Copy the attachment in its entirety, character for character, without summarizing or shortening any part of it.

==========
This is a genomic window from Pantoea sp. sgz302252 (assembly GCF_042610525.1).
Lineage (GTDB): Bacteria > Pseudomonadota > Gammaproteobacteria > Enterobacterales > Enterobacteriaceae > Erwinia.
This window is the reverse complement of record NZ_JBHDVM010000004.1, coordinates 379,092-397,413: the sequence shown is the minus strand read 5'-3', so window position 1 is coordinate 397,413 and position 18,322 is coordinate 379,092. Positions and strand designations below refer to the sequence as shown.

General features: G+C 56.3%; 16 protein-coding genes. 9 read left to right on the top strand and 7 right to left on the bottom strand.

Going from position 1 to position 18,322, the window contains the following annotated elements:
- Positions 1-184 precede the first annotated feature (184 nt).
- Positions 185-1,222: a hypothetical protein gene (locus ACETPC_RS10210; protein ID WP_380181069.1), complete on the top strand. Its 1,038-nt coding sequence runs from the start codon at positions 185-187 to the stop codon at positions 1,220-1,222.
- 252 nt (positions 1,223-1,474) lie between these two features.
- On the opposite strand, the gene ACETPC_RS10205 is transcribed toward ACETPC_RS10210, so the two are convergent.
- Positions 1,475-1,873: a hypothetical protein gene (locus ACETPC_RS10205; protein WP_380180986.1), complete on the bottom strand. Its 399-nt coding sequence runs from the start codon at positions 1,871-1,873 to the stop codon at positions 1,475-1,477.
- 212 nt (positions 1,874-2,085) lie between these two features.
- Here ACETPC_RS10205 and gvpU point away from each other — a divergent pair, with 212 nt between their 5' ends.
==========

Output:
This is a genomic window from Pantoea sp. sgz302252 (assembly GCF_042610525.1).
Lineage (GTDB): Bacteria > Pseudomonadota > Gammaproteobacteria > Enterobacterales > Enterobacteriaceae > Erwinia.
This window is the reverse complement of record NZ_JBHDVM010000004.1, coordinates 379,092-397,413: the sequence shown is the minus strand read 5'-3', so window position 1 is coordinate 397,413 and position 18,322 is coordinate 379,092. Positions and strand designations below refer to the sequence as shown.

General features: G+C 56.3%; 16 protein-coding genes. 9 read left to right on the top strand and 7 right to left on the bottom strand.

Going from position 1 to position 18,322, the window contains the following annotated elements:
- Positions 1-184 precede the first annotated feature (184 nt).
- Positions 185-1,222: a hypothetical protein gene (locus ACETPC_RS10210; protein ID WP_380181069.1), complete on the top strand. Its 1,038-nt coding sequence runs from the start codon at positions 185-187 to the stop codon at positions 1,220-1,222.
- 252 nt (positions 1,223-1,474) lie between these two features.
- On the opposite strand, the gene ACETPC_RS10205 is transcribed toward ACETPC_RS10210, so the two are convergent.
- Positions 1,475-1,873: a hypothetical protein gene (locus ACETPC_RS10205; protein WP_380180986.1), complete on the bottom strand. Its 399-nt coding sequence runs from the start codon at positions 1,871-1,873 to the stop codon at positions 1,475-1,477.
- 212 nt (positions 1,874-2,085) lie between these two features.
- Here ACETPC_RS10205 and gvpU point away from each other — a divergent pair, with 212 nt between their 5' ends.